Winners of 2020 Jane Drew and Ada Louise Huxtable Prizes Announced
22. January 2020
Left: Yasmeen Lari (Photo courtesy of the Heritage Foundation of Pakistan); Right: Beatriz Colomina with James Taylor-Foster at the 2018 Venice Architecture Biennale (Photo: Jürgen Mayer H)
Pakistani architect Yasmeen Lari and Spanish-American critic and historian Beatriz Colomina are this year’s recipients of the Jane Drew Prize and Ada Louise Huxtable Prize, respectively, part of the W Awards given out by The Architectural Review and the Architects’ Journal.Jane Drew Prize
Yasmeen Lari, Pakistan's first female architect, was announced yesterday as the recipient of the 2020 Jane Drew Prize. The award recognizes " an architectural designer who, through their work and commitment to design excellence, has raised the profile of women in architecture."
Lari, born in Pakistan, lived in London from the age of 15 but then moved back to Pakistan after graduating from the Oxford Brookes School of Architecture in 1964. She subsequently opened Lari Associates in Karachi, designing Anguri Bagh housing project in Lahore, Lines Area Resettlement, and other projects — housing, commercial, and otherwise — before formally retiring in 2000. Yet she still worked, serving as UNESCO’s national adviser for World Heritage Lahore Fort in 2003 and assisting with rebuilding after an earthquake hit the Northern Areas of Pakistan in 2005.
Named after architect Jane Drew, "a spirited advocate for women in a male-dominated profession," Lari is the ninth winner of the annual prize. Previous recipients include Elizabeth Diller, Amanda Levete, Denise Scott Brown, and Odile Decq.Ada Louise Huxtable Prize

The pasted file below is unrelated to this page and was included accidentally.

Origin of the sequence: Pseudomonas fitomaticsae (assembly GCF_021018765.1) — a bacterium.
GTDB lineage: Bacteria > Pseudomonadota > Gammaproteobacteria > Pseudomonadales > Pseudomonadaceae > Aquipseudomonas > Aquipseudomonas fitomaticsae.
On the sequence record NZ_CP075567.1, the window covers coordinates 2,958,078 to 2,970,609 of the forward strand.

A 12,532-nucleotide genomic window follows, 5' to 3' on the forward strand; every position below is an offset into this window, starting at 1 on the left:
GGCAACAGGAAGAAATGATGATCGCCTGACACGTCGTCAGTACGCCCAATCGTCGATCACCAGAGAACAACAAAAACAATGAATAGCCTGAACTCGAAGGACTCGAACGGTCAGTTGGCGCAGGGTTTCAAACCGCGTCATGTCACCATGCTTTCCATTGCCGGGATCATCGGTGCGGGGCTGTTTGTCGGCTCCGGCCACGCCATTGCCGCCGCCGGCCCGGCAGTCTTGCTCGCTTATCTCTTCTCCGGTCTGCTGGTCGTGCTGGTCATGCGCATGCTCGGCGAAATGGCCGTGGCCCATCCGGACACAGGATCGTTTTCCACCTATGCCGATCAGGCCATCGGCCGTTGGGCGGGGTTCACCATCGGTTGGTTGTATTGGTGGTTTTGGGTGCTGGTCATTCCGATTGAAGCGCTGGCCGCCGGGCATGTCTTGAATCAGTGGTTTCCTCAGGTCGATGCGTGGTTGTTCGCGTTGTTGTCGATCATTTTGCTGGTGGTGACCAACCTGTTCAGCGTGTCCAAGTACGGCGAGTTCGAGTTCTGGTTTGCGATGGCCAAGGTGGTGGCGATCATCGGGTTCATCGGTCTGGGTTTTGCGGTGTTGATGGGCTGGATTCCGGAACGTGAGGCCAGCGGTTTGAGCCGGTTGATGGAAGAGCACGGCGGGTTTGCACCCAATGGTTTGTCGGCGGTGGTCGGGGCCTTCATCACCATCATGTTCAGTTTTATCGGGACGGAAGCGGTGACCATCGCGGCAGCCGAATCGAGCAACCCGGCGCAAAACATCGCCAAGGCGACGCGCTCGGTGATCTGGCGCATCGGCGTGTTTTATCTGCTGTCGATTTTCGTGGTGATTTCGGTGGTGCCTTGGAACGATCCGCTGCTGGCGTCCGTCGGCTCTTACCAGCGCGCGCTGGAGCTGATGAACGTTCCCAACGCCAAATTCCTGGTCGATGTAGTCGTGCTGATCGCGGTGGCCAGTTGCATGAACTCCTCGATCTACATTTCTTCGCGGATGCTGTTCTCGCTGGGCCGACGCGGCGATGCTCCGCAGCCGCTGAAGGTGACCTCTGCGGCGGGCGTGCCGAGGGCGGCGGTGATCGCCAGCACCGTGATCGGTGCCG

On the same day, architectural historian and theorist Beatriz Colomina was announced as winner of the 2020 Ada Louise Huxtable Prize for Contribution to Architecture, which "recognizes individuals working in the wider architectural industry who have made a significant contribution to architecture and the built environment."
Born and education in Spain, Colomina moved to the United States in 1981. She taught at Columbia University but then moved to Princeton, where she is now Professor of Architectural History, Director of Graduate Studies and Founding Director of the Media and Modernity Program. Colomina's writings and exhibitions have covered various disciplines including architecture but also art, technology, sexuality, and media. Notable books include Privacy and Publicity, Domesticity at War, and X-Ray Architecture, while some exhibitions of note are Clip/Stamp/Fold, Playboy Architecture, and the third Istanbul Design Biennial, Are We Human? The Design of the Species, which she curated with her husband Mark Wigley.
Named after Ada Louise Huxtable, the first full-time architecture critic at a U.S. newspaper and the first recipient of the Pulitzer Prize for Criticism, Colomina is the sixth winner of the annual prize. Previous recipients include photographer Hélène Binet, artist and illustrator Madelon Vriesendorp, sculptor Rachel Whiteread, curator Julia Peyton-Jones, and patron Jane Priestman.